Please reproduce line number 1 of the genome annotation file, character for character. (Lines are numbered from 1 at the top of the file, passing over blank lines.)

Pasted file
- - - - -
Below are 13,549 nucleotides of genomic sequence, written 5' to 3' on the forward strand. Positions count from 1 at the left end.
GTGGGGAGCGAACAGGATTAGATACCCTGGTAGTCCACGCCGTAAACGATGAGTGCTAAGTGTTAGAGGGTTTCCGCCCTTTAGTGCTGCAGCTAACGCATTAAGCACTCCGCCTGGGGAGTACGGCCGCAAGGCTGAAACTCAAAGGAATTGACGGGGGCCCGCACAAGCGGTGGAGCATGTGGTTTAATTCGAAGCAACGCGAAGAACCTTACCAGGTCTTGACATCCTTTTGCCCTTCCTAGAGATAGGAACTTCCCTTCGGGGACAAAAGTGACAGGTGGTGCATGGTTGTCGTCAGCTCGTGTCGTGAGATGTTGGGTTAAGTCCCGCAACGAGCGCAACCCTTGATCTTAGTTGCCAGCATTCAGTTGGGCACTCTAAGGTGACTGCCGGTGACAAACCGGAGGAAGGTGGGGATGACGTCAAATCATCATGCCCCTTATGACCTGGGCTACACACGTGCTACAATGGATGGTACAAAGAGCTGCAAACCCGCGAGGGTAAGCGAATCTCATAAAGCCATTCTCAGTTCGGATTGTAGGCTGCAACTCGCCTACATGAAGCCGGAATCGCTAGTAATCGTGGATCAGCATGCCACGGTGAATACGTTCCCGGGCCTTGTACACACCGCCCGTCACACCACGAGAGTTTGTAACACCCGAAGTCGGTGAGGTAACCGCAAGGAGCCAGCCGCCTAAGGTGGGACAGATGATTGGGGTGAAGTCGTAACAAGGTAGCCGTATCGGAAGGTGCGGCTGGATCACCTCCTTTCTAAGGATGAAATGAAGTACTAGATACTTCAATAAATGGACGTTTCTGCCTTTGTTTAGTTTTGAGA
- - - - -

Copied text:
Below are 13,549 nucleotides of genomic sequence, written 5' to 3' on the forward strand. Positions count from 1 at the left end.